The following is an abstract for the selected article. A PDF download of the full text of this article is available here. Members may download full texts at no charge. Non-members may be charged a small fee for certain articles.
Identification of a Charging Mechanism using Infrared Spectroscopy
Volume 33, Number 2 (April 1979) Page 107-110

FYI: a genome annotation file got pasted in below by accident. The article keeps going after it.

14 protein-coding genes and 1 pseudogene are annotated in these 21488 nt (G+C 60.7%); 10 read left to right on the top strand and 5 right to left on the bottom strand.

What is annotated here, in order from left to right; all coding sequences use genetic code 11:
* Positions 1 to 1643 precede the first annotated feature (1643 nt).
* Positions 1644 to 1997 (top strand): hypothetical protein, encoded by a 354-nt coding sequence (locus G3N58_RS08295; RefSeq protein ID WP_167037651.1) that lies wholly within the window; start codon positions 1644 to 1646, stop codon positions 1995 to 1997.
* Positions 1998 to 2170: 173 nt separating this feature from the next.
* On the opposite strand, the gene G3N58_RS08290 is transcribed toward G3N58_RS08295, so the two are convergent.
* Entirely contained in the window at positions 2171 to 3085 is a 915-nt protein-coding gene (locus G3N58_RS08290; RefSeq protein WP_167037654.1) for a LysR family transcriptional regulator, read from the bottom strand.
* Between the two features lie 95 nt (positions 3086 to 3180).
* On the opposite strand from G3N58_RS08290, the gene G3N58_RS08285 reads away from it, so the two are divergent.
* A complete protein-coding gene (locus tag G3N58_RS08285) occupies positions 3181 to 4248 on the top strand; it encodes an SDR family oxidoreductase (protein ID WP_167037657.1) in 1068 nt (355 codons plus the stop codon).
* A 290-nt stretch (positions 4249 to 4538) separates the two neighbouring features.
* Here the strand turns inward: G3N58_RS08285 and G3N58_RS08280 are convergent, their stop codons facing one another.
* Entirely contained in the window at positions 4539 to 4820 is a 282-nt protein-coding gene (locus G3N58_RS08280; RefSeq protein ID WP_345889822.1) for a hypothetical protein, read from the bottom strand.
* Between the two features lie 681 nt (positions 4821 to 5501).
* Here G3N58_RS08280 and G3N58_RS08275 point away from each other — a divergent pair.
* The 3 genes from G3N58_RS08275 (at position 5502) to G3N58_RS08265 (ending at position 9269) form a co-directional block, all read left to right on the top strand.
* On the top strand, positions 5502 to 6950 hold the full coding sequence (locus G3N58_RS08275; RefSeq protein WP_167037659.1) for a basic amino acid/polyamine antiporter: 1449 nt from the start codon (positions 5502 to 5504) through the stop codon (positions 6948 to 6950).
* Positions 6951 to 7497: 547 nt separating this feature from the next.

The working medium in an electrophoretic image display (EPID) is a colloidal dispersion of charged organic pigment particles in a dyed organic medium. This suspension is sandwiched between two transparent electrodes. The display utilizes the movement of these charged particles in an electric field. Displacement of the negatively charged particles toward the front electrode allows the viewer to see the color of the particles, whereas the dyed medium is seen when the particles are moved to the rear electrode. The particles are charged through the addition of an organic dispersant, which serves the additional function of providing steric stabilization for the particles. Creating a stable charge on the pigment particles is essential to the operation of the display. With the use of infrared spectroscopy, the mechanism through which the dispersant reacts with surface of the pigment particles to generate a charge was identified. One of the charged species resulting from an acid/base type interaction between pigment and dispersant was identified with a Perkin-Elmer infrared spectrophotometer. Simpler models of both the acidic pigment and the basic dispersant were also reacted in the same manner in the same solvent system and analyzed using infrared spectroscopy. Results from the model systems support the analysis of the data on the more complicated pigment/dispersant system.